The Washington PostDemocracy Dies in Darkness

When it comes to K-12 education, goals of GOP contenders are moot

Republican presidential hopefuls Donald Trump and Sen. Ted Cruz (R-Tex.), seen at a Jan. 14 debate, are among the top-tier GOP candidates who want to end Common Core and shrink the federal role in education. (Andrew Harrer/Bloomberg)

To hear the top-tier Republican presidential candidates tell it, on their first day in office, they will shift power over education from the federal government back to states and local communities.

Problem is, Congress already took care of that.

In December, the House and Senate overwhelmingly approved a new law that dials back the power of the federal government when it comes to local classrooms. It marked a profound reset of the relationship between federal and state governments. States, not the federal government, decide curricula, teaching methods, academic standards, what to do about struggling schools and how to define success or failure, among other things.

All but two of the GOP candidates — former Florida governor Jeb Bush and Ohio Gov. John Kasich — are also promising that they will rid the country of Common Core, the K-12 academic standards in math and reading adopted by more than 40 states and the District of Columbia.

The trouble is, the president has no power over the Common Core. States decide academic standards. That has been true for years but was spelled out explicitly in the new federal education law.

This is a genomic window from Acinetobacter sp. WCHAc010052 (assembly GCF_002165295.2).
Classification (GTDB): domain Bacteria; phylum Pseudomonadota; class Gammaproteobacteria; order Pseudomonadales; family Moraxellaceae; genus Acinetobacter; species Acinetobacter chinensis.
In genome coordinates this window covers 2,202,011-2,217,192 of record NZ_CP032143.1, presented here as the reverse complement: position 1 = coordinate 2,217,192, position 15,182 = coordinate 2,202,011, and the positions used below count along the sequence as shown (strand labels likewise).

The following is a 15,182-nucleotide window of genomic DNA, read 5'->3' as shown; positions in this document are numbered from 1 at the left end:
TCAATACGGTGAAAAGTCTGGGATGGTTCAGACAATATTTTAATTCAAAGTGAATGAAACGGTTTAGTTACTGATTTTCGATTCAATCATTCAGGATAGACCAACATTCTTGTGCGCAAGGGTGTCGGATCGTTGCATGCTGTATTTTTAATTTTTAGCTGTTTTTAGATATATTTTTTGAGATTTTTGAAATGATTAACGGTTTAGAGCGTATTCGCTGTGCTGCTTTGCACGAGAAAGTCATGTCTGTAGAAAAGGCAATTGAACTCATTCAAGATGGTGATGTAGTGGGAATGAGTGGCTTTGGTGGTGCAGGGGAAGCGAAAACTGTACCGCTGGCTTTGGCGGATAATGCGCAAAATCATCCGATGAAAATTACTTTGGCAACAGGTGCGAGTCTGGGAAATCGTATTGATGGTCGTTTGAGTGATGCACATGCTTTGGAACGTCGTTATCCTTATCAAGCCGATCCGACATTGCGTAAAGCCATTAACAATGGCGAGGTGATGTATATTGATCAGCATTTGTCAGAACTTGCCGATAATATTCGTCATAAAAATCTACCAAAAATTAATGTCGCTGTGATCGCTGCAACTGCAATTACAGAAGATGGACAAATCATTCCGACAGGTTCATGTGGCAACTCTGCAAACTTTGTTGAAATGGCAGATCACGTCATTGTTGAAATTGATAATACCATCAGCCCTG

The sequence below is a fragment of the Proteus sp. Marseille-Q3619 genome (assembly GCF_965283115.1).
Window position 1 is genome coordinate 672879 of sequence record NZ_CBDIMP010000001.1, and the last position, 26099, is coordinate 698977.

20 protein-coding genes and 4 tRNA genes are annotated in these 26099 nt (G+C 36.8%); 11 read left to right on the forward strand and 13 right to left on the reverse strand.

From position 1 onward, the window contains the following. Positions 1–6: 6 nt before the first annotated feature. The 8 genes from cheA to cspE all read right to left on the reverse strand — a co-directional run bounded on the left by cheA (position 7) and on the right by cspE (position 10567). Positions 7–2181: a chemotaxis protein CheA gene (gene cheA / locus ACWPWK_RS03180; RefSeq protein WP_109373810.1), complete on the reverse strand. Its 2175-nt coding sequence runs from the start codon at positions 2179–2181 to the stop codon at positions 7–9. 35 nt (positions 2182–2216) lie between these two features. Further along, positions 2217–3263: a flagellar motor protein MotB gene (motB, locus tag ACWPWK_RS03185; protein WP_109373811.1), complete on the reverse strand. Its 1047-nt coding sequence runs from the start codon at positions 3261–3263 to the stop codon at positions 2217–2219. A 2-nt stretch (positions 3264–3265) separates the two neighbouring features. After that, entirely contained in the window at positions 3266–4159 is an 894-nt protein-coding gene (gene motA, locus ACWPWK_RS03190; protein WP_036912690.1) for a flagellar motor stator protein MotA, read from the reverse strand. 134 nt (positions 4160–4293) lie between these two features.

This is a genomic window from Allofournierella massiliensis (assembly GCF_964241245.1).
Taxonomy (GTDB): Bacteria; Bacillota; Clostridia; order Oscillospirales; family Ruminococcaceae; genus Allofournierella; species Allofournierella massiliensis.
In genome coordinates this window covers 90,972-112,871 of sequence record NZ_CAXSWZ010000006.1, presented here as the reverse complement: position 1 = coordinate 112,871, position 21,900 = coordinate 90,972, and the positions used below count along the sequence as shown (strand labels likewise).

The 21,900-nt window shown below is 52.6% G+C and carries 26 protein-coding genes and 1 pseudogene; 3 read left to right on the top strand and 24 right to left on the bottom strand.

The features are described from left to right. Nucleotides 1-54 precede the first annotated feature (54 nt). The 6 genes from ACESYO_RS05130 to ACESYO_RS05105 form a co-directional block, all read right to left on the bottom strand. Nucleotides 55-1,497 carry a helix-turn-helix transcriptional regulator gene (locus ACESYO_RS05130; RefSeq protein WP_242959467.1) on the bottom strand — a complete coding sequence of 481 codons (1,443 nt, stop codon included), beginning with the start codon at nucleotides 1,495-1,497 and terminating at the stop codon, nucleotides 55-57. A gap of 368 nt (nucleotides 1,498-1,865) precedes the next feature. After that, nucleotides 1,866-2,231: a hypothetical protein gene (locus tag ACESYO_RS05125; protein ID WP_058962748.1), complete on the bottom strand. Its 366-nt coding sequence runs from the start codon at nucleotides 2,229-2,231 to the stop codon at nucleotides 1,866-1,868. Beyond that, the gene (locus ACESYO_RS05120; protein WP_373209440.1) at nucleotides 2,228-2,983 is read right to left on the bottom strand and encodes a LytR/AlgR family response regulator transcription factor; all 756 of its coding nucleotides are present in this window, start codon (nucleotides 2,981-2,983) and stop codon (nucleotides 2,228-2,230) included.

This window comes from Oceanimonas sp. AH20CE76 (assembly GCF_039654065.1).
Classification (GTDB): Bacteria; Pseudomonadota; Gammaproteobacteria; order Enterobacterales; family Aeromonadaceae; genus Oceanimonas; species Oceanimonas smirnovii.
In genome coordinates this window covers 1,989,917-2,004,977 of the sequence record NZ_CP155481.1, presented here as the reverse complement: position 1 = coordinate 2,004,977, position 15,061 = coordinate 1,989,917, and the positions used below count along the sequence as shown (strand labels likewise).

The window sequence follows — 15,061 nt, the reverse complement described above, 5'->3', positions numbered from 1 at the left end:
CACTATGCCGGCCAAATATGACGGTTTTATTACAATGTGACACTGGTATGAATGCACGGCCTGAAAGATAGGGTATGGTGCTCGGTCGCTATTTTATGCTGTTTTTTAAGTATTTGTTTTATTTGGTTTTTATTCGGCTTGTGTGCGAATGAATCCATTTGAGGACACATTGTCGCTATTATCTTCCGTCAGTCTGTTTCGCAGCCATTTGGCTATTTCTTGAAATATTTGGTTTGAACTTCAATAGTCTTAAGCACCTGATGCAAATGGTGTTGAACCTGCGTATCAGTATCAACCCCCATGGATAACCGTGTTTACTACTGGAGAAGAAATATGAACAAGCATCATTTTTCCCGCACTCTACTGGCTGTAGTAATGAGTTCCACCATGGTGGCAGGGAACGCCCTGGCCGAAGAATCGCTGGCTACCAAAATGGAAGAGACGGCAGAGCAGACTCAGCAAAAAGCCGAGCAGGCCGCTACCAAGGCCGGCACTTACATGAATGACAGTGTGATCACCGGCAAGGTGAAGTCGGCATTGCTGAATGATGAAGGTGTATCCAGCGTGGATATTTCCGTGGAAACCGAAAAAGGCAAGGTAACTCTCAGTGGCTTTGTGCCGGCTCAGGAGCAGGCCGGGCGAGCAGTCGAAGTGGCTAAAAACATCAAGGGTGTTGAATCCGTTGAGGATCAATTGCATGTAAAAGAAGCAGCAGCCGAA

How the Common Core came to be

Still, that hasn’t stopped Donald Trump, Sens. Ted Cruz and Marco Rubio, or retired neurosurgeon Ben Carson from telling voters that they will reduce the federal role in education while they also mothball the Common Core.

From a 45-second video released by Trump on Wednesday: “I’m a tremendous believer in education, but education has to be at a local level. We cannot have the bureaucrats in Washington telling you how to manage your child’s education. So Common Core is a total disaster. We can’t let it continue.”

Fact-checking Trump on education

Two weeks ago, Cruz posted a video in which he said, “If I’m elected president, I will direct the U.S. Department of Education — which should be abolished — I will direct the Department of Education that Common Core ends today. Instead, I will restore power back to the states and to the local governments and ultimately back to the parents — those closest to our kids who have direct responsibility for raising our children, each and every one of us moms and dads.”

From Rubio’s website: “On Day One, Marco will issue an executive order directing federal agencies to stop any and all activity related to implementing or encouraging Common Core. . . . He will ensure no federal education funding is tied to mandates and prohibit the federal government from forcing states or local districts to adhere to principles or interfere in local education.”

And from Carson’s website: “In recent years, however, the U.S. Department of Education has increasingly tried to dictate how children are educated. . . . This federal intrusion must stop and Common Core must be overturned. Our education system must be run by involved parents and engaged teachers and principals at the state and local levels. Attempts by faceless federal bureaucrats to take over our local schools must be defeated.”